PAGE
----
Save a spot to grow valerian (Valeriana officinalis) in your herb garden. It has so much to give to earn its place. From eating the leaves and roots to drying them for medicinal purposes.
If you are growing it for the roots make sure to plant it in a deep pot. In the garden it will develop a larger root system after the second year of growth.
What to do:
Sow the seeds just before the last frost. Yes, that's what I said! This is a real hardy perennial and the cold actually helps to propagate the seeds.
Why should you grow valerian in the herb garden despite its reputation? Because of its numerous health properties! But maybe you're hesitant after hearing negative talk about the plant.
It attracts rats. Yikes! Cats loved to roll in it. What? The plant is invasive. Oh no!
This is enough to put off any enthusiast. So what to do is compare the benefits you will reap against the small grievances it may or may not bring. This will give you the incentive to go ahead and add it to your group of medicinal herbs.
This plant was transferred into a raised bed last Autumn and has emerged for the second year where hopefully, I can dig up a large rhizome this Autumn. (March 2019 photo)
I just hope my cat Pogo stays away from it!
The benefits of Valerian are numerous. As a medicinal it's widely know for the calming and sedative actions on the central nervous system. It is so effective that in the first and second world war it was administered to soldiers suffering from shell shock and stress. (1)
In our modern age where stress is, in my opinion pandemic, dried chopped root soaked in water will help to relieve symptoms like nervous exhaustion, stomach cramps, and stress, whereas a decoction will help induce sleep in cases of insomnia.(1)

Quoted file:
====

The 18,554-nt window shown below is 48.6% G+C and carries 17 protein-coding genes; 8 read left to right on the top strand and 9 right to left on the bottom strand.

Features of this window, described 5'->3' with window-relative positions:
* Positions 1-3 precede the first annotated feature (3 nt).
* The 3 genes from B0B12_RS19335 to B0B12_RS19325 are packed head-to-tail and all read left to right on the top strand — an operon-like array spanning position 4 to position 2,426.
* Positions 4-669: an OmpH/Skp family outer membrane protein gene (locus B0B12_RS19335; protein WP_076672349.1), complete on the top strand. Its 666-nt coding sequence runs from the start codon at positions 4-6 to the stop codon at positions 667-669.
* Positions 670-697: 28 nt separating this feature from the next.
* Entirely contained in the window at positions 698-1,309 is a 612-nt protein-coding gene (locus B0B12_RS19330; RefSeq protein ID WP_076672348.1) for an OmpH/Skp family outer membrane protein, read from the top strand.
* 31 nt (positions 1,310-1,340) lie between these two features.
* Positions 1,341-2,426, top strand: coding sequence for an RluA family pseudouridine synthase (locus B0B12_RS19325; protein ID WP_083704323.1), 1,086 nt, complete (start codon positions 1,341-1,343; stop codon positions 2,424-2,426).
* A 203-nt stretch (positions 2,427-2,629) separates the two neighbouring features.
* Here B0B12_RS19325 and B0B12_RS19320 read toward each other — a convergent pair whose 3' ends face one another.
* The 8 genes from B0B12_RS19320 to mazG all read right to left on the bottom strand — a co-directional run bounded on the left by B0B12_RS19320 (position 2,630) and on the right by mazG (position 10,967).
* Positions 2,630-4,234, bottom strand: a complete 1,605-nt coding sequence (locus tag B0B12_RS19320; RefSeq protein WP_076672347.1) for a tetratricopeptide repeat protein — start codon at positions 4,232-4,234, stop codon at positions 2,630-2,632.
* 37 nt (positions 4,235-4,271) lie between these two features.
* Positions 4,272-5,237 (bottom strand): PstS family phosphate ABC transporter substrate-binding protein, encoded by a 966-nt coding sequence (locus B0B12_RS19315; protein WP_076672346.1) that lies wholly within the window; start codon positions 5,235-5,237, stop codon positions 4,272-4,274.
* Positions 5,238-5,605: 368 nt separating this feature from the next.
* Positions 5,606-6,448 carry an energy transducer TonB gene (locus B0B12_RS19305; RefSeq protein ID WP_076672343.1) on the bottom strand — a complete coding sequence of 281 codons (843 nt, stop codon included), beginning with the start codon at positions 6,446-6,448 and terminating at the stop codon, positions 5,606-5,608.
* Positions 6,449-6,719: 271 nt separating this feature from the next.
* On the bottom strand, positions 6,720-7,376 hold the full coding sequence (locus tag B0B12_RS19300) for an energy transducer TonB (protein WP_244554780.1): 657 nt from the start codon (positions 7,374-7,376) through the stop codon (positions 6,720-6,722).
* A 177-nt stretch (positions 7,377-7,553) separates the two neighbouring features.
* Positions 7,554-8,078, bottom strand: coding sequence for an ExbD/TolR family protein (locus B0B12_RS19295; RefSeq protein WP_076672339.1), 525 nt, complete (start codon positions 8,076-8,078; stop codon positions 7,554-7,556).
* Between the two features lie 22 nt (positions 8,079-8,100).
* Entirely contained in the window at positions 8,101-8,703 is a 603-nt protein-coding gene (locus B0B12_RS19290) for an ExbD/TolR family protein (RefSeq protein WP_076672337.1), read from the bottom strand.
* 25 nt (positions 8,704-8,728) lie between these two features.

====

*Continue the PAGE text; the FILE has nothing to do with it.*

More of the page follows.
(See health disclaimer left column)
For culinary uses, the roots can be chopped and added to soups and stews and the leaves and seeds eaten.
But did you know it is great for other plants in the garden too? Because valerian increases phosphorus, the growth of surrounding plants is boosted. In addition, the roots attract earth worms that aerate the soil promoting a healthy environment for all your herbs.
Clusters of pink, flesh coloured or white flowers on tall stalks can add height, scent and colour to a herb garden plan.
1. The Complete Book Of Herbs by Lesley Bremness – pg.144 – Published in Association of the National Trust
Hint of Herbs is where you will get to know me a whole lot better as I busy about in my daily life. Read short snippets of herb garden related topics. Little interesting things that don`t normally find their way onto my pages.
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